Breakout from Anzio

Troops of the Green Howards advance through enemy minefields at dawn during the start of the final breakout attack.

Troops of the Green Howards advance through enemy minefields at dawn during the start of the final breakout attack.

Men of 'D' Company, 1st Battalion The Green Howards, 5th Infantry Division, occupy a captured German communications trench during the offensive at Anzio, 22 May 1944.

Men of ‘D’ Company, 1st Battalion The Green Howards, 5th Infantry Division, occupy a captured German communications trench during the offensive at Anzio, 22 May 1944.

Sidestepping the Germans at Cassino by landing at Anzio had seemed such a simple concept when Churchill met the Allied commanders at Christmas. It proved to be quite easy to organise an amphibious landing at short notice – but quite another to breakout of the small bridgehead that was then established.

Now that the Gustav line had broken and the Germans were falling back, the Anzio positions offered the Allies another opportunity. If they could break out from the beachhead in sufficient strength they would be able head directly inland and cut off the Germans retreating from Cassino. The German forces would be squeezed between the two Allied attacks and would potentially suffer a great defeat.

Overseeing all on the ground was General Mark Clark:

On 22 May I moved permanently into the forward echelon of my head-quarters at Anzio in preparation for the break-out. . . . Almost every inch of space at Anzio was crowded with men, guns and ammunition in preparation for the attack. Any time the enemy fired a shell in our direction it was almost certain to hit something, but we had taken what precautions were possible, and most of our supplies were protected by mounds of earth.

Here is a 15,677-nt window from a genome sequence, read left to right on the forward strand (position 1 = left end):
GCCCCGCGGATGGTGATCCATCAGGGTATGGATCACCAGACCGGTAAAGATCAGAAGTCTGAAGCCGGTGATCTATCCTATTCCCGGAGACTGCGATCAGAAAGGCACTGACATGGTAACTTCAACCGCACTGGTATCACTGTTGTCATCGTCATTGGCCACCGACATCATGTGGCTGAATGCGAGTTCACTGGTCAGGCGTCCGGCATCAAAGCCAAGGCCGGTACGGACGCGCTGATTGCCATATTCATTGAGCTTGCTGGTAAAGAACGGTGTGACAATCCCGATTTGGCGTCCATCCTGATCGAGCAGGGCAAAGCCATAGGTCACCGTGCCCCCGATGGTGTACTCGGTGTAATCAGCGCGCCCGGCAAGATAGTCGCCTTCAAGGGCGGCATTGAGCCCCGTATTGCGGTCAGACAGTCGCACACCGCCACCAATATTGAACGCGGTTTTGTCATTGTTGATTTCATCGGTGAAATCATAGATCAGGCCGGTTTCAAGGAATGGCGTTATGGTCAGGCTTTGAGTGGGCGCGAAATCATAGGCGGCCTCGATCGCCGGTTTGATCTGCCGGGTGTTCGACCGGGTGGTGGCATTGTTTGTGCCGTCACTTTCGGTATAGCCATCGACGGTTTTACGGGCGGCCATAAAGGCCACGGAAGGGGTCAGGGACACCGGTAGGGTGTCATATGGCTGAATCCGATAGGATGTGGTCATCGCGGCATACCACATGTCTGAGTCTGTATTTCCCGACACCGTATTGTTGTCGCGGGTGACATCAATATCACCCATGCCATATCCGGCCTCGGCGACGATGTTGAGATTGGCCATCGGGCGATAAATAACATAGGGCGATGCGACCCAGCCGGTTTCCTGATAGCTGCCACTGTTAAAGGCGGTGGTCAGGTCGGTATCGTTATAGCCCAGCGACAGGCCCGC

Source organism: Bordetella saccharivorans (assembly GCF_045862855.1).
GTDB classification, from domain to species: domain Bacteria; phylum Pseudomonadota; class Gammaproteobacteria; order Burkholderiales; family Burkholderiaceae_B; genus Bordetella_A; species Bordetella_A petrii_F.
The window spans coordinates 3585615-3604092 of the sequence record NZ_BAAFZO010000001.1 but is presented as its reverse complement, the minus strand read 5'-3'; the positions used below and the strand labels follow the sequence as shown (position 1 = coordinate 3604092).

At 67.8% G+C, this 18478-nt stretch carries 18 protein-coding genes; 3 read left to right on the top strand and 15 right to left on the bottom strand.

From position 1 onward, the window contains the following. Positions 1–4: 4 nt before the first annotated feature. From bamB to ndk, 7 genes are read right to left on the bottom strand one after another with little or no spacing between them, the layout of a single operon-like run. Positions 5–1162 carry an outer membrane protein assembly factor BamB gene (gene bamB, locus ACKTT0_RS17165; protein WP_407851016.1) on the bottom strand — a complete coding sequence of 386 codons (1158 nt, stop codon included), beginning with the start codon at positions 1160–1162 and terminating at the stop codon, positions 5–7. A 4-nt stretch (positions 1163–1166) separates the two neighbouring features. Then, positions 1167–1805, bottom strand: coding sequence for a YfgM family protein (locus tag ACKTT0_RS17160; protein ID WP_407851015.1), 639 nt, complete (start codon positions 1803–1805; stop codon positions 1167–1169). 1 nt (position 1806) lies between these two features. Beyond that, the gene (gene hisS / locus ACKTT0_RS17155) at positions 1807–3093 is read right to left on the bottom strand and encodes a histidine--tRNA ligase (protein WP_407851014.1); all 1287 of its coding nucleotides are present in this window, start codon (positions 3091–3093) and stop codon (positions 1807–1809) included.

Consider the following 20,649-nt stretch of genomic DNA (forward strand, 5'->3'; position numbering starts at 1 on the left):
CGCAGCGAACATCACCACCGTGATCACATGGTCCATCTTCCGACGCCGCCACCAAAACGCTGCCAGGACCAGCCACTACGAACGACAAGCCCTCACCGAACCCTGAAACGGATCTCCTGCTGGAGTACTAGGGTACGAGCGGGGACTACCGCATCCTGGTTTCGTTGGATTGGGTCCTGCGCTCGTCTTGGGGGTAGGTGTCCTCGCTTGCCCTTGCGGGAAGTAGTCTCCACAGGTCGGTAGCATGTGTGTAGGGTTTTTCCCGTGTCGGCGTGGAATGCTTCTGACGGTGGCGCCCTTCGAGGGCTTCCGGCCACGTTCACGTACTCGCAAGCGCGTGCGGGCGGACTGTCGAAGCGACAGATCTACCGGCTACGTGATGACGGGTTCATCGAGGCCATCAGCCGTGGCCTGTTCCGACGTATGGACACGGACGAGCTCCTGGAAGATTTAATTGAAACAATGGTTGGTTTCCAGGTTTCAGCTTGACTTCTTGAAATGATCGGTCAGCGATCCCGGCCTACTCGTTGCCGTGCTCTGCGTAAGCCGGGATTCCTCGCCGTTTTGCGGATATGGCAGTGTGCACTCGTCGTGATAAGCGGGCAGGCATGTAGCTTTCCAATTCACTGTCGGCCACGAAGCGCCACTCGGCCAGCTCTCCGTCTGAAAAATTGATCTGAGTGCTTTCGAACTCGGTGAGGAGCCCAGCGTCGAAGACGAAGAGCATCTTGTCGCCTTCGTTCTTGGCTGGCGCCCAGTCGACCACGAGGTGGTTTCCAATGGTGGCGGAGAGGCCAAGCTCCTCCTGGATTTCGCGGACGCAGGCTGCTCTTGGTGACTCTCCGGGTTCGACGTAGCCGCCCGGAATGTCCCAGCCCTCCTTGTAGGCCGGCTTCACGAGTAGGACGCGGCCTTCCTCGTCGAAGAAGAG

Before dawn on the morning of 23 May I went with Truscott to a forward observation post on the Anzio front, where just before six o’clock some five thousand pieces of artillery opened up on the enemy, whose positions were concealed by a morning haze.

The smoke and haze hid our movements, but in the next hour or so we could hear our tanks moving forward to the attack, and there was a dull rumble of aircraft overhead as bombers began to pour their bombs on the German positions. The beleaguered Anzio garrison was about to break out, with the town of Cisterna their first objective.

The timing of the attack from Anzio again caught the enemy off-guard. As the artillery fire suddenly ended our tanks drove through the smoke, followed by swarms of infantry that caught the enemy outposts unprepared. Some of the Germans in dugouts had to be dragged out with only part of their clothes on, completely unready for battle.

Our artillery had previously been aimed at specific enemy centres, which were heavily shelled, but the morning haze interfered with the German artillery observation and gave us an opportunity of making considerable progress before meeting firm resistance. The Germans were never able to recover from this initial setback, and their later counter-attacks were weak and poorly organized.

See General Mark W. Clark: Calculated Risk

British soldiers take cover from German shelling in a shallow trench during the breakout. The trench is similar to many which were dug along the opposing front lines during the lifetime of the bridgehead.

British soldiers take cover from German shelling in a shallow trench during the breakout. The trench is similar to many which were dug along the opposing front lines during the lifetime of the bridgehead.

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Linda Henk May 23, 2014 at 2:00 pm

My father, 1st Lt. Walter J. Gregory, US Army received a wound to his left shoulder on this day, seventy years ago, as part of the Breakout from Anzio Beachhead. I appreciate seeing photos…they give the letters he wrote to my mother a depth of understanding that I can’t see with just his words. Thank you.

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